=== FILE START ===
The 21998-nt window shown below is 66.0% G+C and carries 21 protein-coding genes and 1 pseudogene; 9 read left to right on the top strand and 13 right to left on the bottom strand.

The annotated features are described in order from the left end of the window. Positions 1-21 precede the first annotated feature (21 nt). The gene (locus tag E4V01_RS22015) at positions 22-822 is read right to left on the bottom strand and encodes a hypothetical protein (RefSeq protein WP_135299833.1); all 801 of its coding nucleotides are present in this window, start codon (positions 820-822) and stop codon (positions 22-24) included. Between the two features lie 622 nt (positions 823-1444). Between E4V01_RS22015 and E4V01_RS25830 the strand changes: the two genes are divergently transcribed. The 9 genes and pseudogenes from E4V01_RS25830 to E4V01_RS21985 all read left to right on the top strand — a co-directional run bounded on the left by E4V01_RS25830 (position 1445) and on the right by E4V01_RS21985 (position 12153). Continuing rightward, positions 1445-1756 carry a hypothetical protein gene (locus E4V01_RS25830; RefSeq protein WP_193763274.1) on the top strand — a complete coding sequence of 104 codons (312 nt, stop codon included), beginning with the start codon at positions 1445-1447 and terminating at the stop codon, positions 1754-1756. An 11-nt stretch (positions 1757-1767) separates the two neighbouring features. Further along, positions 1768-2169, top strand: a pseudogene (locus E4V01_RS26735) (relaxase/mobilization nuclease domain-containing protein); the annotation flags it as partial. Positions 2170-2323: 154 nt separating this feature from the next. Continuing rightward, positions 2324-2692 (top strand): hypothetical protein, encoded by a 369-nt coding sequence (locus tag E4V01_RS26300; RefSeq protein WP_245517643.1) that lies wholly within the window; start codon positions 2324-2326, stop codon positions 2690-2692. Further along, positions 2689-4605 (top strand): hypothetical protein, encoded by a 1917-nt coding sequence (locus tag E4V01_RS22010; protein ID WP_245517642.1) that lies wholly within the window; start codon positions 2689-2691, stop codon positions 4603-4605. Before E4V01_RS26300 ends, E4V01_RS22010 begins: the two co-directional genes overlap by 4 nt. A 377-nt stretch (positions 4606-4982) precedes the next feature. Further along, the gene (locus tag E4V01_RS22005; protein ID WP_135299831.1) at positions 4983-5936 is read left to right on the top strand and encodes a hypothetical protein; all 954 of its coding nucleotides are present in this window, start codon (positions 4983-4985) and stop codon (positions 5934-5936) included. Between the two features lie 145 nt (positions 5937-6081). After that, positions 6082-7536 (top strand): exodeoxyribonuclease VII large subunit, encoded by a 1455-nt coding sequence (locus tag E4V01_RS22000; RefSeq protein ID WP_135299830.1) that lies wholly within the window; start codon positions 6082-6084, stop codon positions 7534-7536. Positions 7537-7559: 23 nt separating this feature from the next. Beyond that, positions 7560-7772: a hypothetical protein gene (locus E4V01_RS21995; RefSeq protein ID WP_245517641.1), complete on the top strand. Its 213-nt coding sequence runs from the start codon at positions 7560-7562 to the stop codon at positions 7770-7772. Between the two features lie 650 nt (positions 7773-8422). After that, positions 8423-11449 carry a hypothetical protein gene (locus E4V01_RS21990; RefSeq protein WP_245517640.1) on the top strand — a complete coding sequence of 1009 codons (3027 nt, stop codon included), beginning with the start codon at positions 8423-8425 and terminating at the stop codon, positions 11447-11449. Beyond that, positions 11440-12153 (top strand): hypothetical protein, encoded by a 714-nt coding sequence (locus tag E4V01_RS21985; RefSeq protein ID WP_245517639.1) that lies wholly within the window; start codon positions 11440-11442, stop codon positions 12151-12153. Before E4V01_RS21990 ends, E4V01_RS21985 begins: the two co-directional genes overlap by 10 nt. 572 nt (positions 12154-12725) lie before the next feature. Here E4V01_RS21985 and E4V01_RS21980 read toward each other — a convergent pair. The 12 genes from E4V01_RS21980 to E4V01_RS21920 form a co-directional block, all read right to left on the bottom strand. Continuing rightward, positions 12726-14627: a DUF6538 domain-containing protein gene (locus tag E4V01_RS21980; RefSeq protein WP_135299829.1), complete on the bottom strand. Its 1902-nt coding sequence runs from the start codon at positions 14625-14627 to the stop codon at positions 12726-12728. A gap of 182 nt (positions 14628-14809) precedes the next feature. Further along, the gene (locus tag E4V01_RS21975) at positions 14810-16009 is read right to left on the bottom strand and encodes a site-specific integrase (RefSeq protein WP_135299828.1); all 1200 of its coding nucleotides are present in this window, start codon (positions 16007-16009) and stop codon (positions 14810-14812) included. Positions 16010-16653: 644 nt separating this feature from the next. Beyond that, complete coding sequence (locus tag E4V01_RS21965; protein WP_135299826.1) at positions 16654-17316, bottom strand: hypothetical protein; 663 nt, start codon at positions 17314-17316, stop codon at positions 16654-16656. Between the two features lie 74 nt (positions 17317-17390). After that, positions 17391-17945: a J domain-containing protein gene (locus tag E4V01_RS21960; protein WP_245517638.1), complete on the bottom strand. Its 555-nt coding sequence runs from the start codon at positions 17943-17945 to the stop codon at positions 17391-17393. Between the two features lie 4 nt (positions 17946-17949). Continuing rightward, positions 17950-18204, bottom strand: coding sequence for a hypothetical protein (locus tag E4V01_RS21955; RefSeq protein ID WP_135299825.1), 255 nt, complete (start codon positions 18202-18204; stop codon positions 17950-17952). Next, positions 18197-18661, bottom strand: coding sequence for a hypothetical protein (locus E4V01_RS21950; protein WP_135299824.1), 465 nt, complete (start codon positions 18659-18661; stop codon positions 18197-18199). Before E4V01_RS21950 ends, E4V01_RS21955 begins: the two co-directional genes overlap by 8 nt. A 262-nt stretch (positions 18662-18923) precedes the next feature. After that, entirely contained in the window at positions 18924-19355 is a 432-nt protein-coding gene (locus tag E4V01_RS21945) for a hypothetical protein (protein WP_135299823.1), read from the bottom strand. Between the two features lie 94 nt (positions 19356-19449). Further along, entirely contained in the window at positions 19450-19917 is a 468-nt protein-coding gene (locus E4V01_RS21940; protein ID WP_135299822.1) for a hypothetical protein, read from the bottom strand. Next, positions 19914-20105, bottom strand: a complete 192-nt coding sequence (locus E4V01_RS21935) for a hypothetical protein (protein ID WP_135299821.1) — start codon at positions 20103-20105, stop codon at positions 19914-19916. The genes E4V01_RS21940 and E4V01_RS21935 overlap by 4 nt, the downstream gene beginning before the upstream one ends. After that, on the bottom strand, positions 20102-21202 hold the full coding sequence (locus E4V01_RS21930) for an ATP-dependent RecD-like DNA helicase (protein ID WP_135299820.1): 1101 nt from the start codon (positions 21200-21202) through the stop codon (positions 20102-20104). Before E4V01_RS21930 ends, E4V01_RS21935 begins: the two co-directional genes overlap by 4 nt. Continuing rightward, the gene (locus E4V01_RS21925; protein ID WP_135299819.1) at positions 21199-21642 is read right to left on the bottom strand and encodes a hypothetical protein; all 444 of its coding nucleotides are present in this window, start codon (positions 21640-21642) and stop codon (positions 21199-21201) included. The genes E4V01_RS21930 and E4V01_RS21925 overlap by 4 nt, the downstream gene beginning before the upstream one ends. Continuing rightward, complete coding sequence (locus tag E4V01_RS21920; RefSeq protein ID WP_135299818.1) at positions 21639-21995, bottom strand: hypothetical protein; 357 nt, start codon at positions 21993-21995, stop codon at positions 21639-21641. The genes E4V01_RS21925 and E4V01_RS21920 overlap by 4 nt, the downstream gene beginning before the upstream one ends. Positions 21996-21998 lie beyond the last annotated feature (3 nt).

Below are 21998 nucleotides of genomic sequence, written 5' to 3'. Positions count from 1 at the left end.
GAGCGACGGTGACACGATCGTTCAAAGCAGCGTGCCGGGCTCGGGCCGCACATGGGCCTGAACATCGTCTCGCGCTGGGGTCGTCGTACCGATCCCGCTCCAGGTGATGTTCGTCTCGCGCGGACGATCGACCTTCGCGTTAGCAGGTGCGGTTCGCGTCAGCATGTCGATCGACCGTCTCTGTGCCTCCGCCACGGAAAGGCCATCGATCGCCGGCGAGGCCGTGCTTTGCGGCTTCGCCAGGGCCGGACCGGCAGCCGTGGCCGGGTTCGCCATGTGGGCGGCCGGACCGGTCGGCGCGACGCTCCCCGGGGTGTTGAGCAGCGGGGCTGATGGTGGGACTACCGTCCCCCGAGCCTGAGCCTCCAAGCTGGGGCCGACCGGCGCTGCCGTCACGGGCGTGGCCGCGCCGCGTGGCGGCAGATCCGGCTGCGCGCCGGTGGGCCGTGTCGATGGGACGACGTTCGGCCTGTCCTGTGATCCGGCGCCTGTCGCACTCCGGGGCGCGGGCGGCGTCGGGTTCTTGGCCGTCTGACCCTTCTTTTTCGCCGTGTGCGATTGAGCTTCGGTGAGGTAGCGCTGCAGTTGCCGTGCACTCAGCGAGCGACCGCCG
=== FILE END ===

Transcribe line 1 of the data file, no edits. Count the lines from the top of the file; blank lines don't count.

The 21998-nt window shown below is 66.0% G+C and carries 21 protein-coding genes and 1 pseudogene; 9 read left to right on the top strand and 13 right to left on the bottom strand.